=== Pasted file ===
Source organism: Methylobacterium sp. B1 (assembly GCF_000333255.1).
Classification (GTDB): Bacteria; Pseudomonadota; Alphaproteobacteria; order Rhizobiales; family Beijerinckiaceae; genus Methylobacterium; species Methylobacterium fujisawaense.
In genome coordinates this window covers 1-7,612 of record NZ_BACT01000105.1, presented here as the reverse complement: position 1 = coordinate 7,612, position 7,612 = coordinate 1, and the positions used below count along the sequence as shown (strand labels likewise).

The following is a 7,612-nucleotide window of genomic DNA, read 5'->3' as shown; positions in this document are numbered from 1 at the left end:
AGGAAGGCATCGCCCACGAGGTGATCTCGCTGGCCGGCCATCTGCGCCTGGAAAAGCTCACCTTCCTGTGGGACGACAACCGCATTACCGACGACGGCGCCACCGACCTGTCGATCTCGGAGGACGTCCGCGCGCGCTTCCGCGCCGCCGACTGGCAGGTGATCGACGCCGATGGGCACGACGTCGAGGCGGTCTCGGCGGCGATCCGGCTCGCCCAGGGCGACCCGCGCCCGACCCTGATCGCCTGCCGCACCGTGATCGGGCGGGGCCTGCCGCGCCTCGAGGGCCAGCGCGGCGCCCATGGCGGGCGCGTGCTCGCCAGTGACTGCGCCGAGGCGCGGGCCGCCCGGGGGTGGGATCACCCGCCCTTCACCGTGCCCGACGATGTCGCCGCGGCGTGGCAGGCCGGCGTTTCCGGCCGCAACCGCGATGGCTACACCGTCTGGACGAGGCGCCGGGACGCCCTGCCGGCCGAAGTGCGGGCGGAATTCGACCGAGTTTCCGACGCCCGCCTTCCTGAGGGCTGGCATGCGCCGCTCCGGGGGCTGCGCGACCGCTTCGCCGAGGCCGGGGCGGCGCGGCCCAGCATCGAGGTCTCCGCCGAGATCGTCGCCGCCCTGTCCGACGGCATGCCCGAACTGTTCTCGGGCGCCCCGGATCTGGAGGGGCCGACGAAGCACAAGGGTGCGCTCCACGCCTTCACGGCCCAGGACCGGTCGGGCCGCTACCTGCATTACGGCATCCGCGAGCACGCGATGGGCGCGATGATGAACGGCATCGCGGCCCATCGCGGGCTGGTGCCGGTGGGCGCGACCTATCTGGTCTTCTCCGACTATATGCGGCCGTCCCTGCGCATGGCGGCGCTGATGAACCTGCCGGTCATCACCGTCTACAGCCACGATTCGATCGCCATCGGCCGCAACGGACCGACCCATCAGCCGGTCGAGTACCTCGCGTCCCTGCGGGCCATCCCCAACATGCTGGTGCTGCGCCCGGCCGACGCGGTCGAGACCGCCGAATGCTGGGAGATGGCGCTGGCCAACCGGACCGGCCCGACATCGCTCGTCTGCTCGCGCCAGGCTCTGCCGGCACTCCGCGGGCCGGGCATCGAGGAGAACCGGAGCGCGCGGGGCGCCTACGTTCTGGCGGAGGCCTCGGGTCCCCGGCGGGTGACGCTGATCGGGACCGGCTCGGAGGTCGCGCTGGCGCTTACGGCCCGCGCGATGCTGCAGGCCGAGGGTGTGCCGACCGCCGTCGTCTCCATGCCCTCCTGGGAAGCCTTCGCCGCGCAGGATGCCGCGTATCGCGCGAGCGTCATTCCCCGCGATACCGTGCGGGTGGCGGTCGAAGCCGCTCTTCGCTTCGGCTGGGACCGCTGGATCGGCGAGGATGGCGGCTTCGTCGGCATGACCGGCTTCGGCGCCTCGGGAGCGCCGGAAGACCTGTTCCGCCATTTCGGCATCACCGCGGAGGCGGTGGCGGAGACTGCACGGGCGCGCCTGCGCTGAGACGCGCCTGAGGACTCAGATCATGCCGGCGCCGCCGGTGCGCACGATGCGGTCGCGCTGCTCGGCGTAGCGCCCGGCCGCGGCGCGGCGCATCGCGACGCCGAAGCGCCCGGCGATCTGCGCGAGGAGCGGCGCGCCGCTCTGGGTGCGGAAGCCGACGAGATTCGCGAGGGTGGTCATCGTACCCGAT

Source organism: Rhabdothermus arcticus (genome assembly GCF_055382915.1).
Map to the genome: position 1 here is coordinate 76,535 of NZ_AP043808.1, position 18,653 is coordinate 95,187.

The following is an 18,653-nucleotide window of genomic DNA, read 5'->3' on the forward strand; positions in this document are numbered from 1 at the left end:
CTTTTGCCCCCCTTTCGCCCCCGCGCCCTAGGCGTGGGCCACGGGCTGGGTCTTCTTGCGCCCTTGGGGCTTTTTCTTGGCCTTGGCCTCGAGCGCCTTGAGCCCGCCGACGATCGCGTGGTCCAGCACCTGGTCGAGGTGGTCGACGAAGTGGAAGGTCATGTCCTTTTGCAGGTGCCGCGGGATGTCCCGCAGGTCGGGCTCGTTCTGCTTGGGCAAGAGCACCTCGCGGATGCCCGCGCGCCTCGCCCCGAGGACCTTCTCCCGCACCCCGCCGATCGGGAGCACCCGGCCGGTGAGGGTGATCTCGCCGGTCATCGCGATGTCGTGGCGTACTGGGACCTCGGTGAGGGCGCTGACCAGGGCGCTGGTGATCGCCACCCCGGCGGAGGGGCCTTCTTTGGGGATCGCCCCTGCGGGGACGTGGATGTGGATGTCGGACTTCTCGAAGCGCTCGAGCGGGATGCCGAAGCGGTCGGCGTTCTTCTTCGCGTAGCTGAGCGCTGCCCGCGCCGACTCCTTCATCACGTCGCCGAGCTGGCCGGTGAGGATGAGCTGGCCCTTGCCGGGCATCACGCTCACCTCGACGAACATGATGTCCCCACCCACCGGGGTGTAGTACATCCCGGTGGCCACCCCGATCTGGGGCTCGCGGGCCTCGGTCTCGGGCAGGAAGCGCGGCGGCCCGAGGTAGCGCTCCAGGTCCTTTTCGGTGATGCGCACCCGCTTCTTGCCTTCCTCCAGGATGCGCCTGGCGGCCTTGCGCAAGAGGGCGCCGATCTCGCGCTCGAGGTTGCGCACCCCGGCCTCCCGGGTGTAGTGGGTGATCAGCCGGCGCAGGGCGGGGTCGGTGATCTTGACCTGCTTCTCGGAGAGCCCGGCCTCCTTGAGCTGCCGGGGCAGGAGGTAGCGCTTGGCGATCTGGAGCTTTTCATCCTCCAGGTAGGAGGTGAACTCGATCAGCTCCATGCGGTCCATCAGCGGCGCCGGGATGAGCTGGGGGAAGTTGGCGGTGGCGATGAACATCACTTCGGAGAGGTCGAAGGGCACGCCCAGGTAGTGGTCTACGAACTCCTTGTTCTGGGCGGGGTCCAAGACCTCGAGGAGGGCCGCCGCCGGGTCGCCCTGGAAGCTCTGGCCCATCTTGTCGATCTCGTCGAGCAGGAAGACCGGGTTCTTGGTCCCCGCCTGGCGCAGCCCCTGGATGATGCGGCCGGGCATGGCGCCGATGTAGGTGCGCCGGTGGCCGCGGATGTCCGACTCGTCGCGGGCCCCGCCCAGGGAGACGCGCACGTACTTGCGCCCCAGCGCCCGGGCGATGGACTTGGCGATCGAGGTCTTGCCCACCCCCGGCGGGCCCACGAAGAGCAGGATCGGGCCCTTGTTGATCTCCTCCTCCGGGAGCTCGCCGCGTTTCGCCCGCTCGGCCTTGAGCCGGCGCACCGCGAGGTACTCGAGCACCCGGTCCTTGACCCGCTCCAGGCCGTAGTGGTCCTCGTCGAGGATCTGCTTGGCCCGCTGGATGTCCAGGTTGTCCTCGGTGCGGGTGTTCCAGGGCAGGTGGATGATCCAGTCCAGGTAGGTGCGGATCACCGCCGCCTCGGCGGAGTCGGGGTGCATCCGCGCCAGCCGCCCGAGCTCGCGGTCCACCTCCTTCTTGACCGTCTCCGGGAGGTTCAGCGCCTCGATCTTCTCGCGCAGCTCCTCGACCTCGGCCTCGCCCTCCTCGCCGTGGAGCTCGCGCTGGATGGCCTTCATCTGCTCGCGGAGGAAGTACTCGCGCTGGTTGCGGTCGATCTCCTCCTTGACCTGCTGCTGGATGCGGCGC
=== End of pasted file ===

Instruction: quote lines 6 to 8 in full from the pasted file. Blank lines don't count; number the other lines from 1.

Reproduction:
Source organism: Rhabdothermus arcticus (genome assembly GCF_055382915.1).
Map to the genome: position 1 here is coordinate 76,535 of NZ_AP043808.1, position 18,653 is coordinate 95,187.

The following is an 18,653-nucleotide window of genomic DNA, read 5'->3' on the forward strand; positions in this document are numbered from 1 at the left end: